Days Of Our Lives DVD
Eagle Rock Entertainment
By Susan Sliwicki
A fan of Queen’s music since the first time I first heard it, I felt I knew a fair bit about the band. That was before I viewed the new documentary “Days of Our Lives,” completed in concert with the band’s 40th anniversary.
The two-part documentary totals 118 minutes — although it feels like it moves a lot faster. There’s a mountain of bonuses, including videos and segments about the “Made in Heaven” and “Innuendo” albums. (The Blu-ray release has close to another hour’s worth of bonus sequences.) Footage of the band’s first-ever TV performance, which recently was unearthed, also is included.
The best part of the documentary for me is that so much of it came straight from the horses’ mouths, so to speak. In addition to the expected vintage video clips and sound bites and interviews with journalists and industry figures who worked directly with the band, this effort features brand-new interviews with guitarist Brian May and drummer Roger Taylor. Though he was laid to rest 20 years ago, Freddie Mercury still gets plenty of screen time, too.
The one thing I missed was participation from bassist John Deacon, who is still very much alive. I understand and even respect that Deacon chose to take a different career path than May and Taylor following Mercury’s death from bronchial pneumonia resulting from AIDS. But this documentary is about the band — it’s not just a love letter to Freddie, although that sentiment certainly comes through. Part of my desire to hear from Deacon could stem from the fact he has basically withdrawn from all things Queen and opted against baring his soul; one always craves what one cannot have. But Deacon was a vital element of the band — an anchor, if you will, whose songwriting (“I Want To Break Free,” “Another One Bites The Dust,” “You’re My Best Friend”) and intricate basslines were as vital to Queen as Mercury’s soaring vocals and stage presence, Taylor’s rock-steady drumming and May’s guitar virtuosity.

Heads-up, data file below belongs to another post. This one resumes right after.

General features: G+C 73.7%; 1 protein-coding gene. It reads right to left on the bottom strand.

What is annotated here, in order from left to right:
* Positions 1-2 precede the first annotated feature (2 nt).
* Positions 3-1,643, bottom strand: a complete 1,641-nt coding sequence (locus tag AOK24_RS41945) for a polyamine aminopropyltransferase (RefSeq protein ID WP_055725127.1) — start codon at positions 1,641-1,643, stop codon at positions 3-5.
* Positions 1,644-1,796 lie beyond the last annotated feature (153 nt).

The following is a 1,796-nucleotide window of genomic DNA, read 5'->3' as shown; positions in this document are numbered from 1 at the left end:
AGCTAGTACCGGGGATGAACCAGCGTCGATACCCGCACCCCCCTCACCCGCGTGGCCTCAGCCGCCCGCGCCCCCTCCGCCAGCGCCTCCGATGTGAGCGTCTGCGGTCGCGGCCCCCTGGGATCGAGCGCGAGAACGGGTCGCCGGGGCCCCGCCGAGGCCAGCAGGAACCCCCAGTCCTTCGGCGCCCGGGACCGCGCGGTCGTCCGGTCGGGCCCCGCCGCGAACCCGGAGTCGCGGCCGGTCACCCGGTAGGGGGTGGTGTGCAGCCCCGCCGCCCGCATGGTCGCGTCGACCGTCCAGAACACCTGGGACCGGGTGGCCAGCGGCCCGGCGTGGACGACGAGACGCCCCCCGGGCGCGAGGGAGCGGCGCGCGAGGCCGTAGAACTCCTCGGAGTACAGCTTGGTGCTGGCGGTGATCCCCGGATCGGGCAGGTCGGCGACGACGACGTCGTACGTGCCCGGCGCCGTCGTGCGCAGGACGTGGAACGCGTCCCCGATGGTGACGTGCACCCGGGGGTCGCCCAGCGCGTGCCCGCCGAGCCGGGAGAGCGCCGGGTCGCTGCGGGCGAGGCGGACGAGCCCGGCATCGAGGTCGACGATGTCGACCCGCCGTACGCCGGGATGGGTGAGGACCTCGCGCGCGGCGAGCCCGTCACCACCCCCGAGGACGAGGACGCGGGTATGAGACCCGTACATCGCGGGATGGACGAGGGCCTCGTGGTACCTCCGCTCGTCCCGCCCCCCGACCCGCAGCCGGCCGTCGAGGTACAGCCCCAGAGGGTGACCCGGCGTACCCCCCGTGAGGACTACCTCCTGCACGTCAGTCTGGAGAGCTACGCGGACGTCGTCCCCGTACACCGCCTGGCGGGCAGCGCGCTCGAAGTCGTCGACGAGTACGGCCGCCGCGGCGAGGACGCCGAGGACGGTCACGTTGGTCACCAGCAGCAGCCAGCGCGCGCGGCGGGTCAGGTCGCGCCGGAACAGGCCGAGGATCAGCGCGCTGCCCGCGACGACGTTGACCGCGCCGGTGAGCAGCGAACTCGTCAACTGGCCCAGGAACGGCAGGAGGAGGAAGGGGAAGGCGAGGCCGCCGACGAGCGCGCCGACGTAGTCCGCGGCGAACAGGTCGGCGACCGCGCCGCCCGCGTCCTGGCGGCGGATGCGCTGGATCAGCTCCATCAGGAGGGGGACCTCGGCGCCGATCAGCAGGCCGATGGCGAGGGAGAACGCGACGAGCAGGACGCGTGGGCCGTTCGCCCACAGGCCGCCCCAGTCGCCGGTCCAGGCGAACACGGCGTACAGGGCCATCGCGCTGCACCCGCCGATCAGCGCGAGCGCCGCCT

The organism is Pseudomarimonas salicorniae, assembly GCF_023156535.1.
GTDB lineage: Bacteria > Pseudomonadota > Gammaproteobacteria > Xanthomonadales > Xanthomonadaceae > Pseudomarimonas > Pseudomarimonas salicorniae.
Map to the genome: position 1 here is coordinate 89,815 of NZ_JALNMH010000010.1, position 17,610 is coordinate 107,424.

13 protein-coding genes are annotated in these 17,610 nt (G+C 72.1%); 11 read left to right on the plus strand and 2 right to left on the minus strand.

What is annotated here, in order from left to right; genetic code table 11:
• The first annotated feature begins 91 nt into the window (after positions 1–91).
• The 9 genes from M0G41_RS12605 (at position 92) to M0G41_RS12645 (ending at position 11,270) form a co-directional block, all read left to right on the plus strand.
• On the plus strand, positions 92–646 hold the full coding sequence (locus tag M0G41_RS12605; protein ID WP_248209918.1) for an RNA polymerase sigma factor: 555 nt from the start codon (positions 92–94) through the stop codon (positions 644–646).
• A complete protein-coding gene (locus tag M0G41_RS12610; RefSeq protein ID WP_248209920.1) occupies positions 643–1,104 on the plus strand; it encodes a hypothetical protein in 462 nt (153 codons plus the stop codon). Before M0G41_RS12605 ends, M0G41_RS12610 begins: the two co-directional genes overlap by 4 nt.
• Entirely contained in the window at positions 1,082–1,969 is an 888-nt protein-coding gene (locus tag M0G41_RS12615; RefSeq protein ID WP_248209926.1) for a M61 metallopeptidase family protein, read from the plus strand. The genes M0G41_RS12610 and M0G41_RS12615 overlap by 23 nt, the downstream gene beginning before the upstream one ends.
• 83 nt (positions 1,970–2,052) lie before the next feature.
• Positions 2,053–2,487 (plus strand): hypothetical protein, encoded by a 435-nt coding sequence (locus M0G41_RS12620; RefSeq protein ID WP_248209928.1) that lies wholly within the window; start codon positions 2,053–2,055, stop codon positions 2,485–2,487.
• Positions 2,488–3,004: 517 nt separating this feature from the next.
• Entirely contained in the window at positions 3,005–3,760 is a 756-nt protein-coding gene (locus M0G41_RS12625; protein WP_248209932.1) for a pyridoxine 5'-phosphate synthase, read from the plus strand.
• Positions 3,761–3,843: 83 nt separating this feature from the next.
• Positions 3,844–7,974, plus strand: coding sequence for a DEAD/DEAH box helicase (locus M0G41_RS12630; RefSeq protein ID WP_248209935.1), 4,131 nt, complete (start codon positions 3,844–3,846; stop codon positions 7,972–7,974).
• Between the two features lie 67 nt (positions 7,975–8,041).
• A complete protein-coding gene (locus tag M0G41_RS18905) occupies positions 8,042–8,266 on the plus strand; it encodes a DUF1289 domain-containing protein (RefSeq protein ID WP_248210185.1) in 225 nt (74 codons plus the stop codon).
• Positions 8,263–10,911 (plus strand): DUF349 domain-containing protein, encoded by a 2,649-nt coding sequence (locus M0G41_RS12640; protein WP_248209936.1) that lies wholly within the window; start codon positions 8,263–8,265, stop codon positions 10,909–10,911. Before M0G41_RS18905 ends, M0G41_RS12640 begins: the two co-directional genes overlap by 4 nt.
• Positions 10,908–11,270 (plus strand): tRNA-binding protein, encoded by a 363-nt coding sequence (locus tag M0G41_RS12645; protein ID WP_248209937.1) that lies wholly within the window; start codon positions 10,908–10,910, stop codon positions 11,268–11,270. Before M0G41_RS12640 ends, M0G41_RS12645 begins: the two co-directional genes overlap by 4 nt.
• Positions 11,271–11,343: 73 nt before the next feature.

Deacon’s involvement aside, I cannot fault the finished product. It is incredibly well done, and much of that credit should go the hard work of producers Rhys Thomas and Simon Lupton, lifelong fans of Queen themselves. If you love Queen’s music, “Days Of Our Lives” is an essential purchase. If you’ve previously dismissed Queen’s work, do yourself a favor and watch “Days of Our Lives.” It may not convert you to a Queen-ophile, but the band’s story will entertain you … if you let it.